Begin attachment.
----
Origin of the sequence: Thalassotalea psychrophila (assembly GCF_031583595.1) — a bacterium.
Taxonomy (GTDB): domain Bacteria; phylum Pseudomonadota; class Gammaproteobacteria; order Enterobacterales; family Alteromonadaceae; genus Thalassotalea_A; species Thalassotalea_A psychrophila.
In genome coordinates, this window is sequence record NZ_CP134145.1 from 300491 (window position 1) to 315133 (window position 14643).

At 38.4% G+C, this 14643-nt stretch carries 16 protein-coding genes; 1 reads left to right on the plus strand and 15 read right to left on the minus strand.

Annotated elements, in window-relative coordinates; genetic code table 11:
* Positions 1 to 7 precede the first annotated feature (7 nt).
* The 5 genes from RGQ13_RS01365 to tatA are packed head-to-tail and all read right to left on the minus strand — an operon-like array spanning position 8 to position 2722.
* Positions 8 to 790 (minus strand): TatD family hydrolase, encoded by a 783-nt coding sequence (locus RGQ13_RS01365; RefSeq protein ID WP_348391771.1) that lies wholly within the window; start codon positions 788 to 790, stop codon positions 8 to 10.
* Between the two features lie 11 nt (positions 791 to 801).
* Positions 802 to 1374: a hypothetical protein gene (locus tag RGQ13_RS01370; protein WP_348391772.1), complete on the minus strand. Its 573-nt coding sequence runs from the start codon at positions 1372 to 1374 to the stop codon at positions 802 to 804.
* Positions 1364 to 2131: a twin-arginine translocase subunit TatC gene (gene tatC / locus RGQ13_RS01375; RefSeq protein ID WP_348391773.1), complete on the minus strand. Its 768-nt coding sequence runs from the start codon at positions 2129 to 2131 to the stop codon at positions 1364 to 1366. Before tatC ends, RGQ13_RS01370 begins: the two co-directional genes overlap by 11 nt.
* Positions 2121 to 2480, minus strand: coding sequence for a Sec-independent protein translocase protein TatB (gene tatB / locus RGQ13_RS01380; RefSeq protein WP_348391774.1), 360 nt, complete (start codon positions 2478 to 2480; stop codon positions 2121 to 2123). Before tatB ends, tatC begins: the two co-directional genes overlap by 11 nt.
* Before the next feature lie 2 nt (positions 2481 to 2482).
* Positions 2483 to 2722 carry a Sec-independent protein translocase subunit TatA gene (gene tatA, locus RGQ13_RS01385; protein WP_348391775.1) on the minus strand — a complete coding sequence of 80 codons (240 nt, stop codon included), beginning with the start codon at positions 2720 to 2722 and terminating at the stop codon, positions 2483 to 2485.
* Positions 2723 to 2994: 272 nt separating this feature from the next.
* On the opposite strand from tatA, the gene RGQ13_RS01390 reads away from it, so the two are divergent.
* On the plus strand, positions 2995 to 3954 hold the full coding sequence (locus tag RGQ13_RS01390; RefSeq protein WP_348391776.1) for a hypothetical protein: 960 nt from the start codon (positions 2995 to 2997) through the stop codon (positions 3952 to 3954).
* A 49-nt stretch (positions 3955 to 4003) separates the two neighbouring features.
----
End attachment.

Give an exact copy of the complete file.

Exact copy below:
Origin of the sequence: Thalassotalea psychrophila (assembly GCF_031583595.1) — a bacterium.
Taxonomy (GTDB): domain Bacteria; phylum Pseudomonadota; class Gammaproteobacteria; order Enterobacterales; family Alteromonadaceae; genus Thalassotalea_A; species Thalassotalea_A psychrophila.
In genome coordinates, this window is sequence record NZ_CP134145.1 from 300491 (window position 1) to 315133 (window position 14643).

At 38.4% G+C, this 14643-nt stretch carries 16 protein-coding genes; 1 reads left to right on the plus strand and 15 read right to left on the minus strand.

Annotated elements, in window-relative coordinates; genetic code table 11:
* Positions 1 to 7 precede the first annotated feature (7 nt).
* The 5 genes from RGQ13_RS01365 to tatA are packed head-to-tail and all read right to left on the minus strand — an operon-like array spanning position 8 to position 2722.
* Positions 8 to 790 (minus strand): TatD family hydrolase, encoded by a 783-nt coding sequence (locus RGQ13_RS01365; RefSeq protein ID WP_348391771.1) that lies wholly within the window; start codon positions 788 to 790, stop codon positions 8 to 10.
* Between the two features lie 11 nt (positions 791 to 801).
* Positions 802 to 1374: a hypothetical protein gene (locus tag RGQ13_RS01370; protein WP_348391772.1), complete on the minus strand. Its 573-nt coding sequence runs from the start codon at positions 1372 to 1374 to the stop codon at positions 802 to 804.
* Positions 1364 to 2131: a twin-arginine translocase subunit TatC gene (gene tatC / locus RGQ13_RS01375; RefSeq protein ID WP_348391773.1), complete on the minus strand. Its 768-nt coding sequence runs from the start codon at positions 2129 to 2131 to the stop codon at positions 1364 to 1366. Before tatC ends, RGQ13_RS01370 begins: the two co-directional genes overlap by 11 nt.
* Positions 2121 to 2480, minus strand: coding sequence for a Sec-independent protein translocase protein TatB (gene tatB / locus RGQ13_RS01380; RefSeq protein WP_348391774.1), 360 nt, complete (start codon positions 2478 to 2480; stop codon positions 2121 to 2123). Before tatB ends, tatC begins: the two co-directional genes overlap by 11 nt.
* Before the next feature lie 2 nt (positions 2481 to 2482).
* Positions 2483 to 2722 carry a Sec-independent protein translocase subunit TatA gene (gene tatA, locus RGQ13_RS01385; protein WP_348391775.1) on the minus strand — a complete coding sequence of 80 codons (240 nt, stop codon included), beginning with the start codon at positions 2720 to 2722 and terminating at the stop codon, positions 2483 to 2485.
* Positions 2723 to 2994: 272 nt separating this feature from the next.
* On the opposite strand from tatA, the gene RGQ13_RS01390 reads away from it, so the two are divergent.
* On the plus strand, positions 2995 to 3954 hold the full coding sequence (locus tag RGQ13_RS01390; RefSeq protein WP_348391776.1) for a hypothetical protein: 960 nt from the start codon (positions 2995 to 2997) through the stop codon (positions 3952 to 3954).
* A 49-nt stretch (positions 3955 to 4003) separates the two neighbouring features.